With the first expansion for last year’s Spiel des Jahres nominee The Quest for El Dorado the expedition into the jungle becomes much more dangerous. Supernaturally dangerous, even. Heroes & Hexes adds curses that players pick up when entering a demon tile. Curses that may force them to discard, paralyze them while the other players keep going, fun things that. Well, don’t step on demon tiles, then! But it’s so tempting. They don’t cost a card to enter and they may have a tunnel leading quickly forward. Faithful to the name, you may also hire heroes now, companions with extra useful abilities. And then there’s still familiars, demonic barricades and new cave tiles. The Quest for El Dorado was never a boring game, but Heroes & Hexes is going to spice it up a lot.
Building a city is one of the most satisfying things you can do in a game, even more so when you can build in three dimensions. In Breaking Games’s Expancity the players build that city, starting with a street grid and then building skyscrapers floor by floor. They score points for building close to public buildings and from secret contracts with objectives.
Freshly arrived on Kickstarter is a new offspring of the Key series. Keyflower hardly needs an introduction, it’s an intense auction and village building game that we fell in love with from the first time we played. Key Flow is a new take on the same basic idea, you still build your village in a new world. You’ll recognize many things, including the visual style and even some of the iconography. Under the hood everything has changed. Key Flow is a card drafting game, quicker to play than Keyflower, but just as strategic.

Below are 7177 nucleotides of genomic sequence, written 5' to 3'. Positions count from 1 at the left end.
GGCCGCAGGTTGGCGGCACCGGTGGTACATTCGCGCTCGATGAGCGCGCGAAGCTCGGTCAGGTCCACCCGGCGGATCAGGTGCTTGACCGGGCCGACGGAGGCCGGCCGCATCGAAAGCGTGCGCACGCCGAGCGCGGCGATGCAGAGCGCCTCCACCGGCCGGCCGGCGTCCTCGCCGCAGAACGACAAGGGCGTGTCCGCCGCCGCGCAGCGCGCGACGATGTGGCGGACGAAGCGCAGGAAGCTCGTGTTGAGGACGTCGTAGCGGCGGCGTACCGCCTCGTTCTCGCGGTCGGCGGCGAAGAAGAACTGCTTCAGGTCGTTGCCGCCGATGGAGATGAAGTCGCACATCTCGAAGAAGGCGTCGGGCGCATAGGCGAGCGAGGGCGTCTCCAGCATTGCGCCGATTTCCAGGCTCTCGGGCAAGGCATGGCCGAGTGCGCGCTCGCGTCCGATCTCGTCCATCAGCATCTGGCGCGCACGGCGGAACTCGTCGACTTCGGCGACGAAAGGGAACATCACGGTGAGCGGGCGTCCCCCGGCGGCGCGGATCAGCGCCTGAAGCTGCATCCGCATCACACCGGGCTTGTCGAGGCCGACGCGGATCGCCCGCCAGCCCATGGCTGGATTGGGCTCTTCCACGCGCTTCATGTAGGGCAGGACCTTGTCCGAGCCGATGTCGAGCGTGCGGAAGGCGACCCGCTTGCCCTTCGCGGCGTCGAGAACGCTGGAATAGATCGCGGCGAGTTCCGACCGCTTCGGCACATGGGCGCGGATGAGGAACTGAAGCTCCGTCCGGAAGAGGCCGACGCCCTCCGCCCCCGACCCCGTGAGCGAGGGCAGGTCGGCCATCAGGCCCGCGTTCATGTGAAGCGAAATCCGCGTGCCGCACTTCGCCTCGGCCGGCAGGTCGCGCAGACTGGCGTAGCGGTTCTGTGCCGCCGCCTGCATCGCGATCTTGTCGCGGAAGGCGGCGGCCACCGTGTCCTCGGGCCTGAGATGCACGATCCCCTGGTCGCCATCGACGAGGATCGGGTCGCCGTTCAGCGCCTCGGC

Fantasy Flight Games
A game of Arkham Horror just wouldn’t be complete without all kinds of ugly, tentacular monsters variously trying to eat your brain, spleen, or soul. Arkham Horror Third Edition will obviously have them, too. Monsters have seen some big changes. The random creatures jumping from the monster cup and moving around willy-nilly are no more. The selection of monsters is now based on the scenario you play, they spawn story-driven, and the ones that move do so with purpose, hunting investigators. These new monsters feel a lot like the ones from Arkham Horror: The Card Game.
In KeyForge: Call of the Archons, Fantasy Flight’s Unique Deck Game, every card belongs to a House. Remember that the Houses are more than just flavor. Cards don’t have a cost to play, but every turn you have to pick a House and you may only play and activate cards of that House. What does that mean, though? What sets a House apart from the others? We’re getting a bit of answer with the first House preview. House Brobnar is a House of fighters. They value strength over all else and seek glory in battle. The preview has a bunch of examples how that translates into cards.
When you’re lost in the wilderness the most likely thing to kill you is exposure, but a number of animals also make the list. Creatures like poison snakes tend to get a bigger role in games because fighting them is just more interesting than fighting cold weather. In Discover: Lands Unknown you’re threatened by both, but this preview is about dangerous beasts and how to fight them. And snakes are far from the worst that could happen to you. Discover is a Unique Game, so you’ll never know what waits in your box. Armed gangsters hiding out? The Yeti? Invaders from the center of the Earth? (Or would that be exvaders?) It could be literally anything in your game.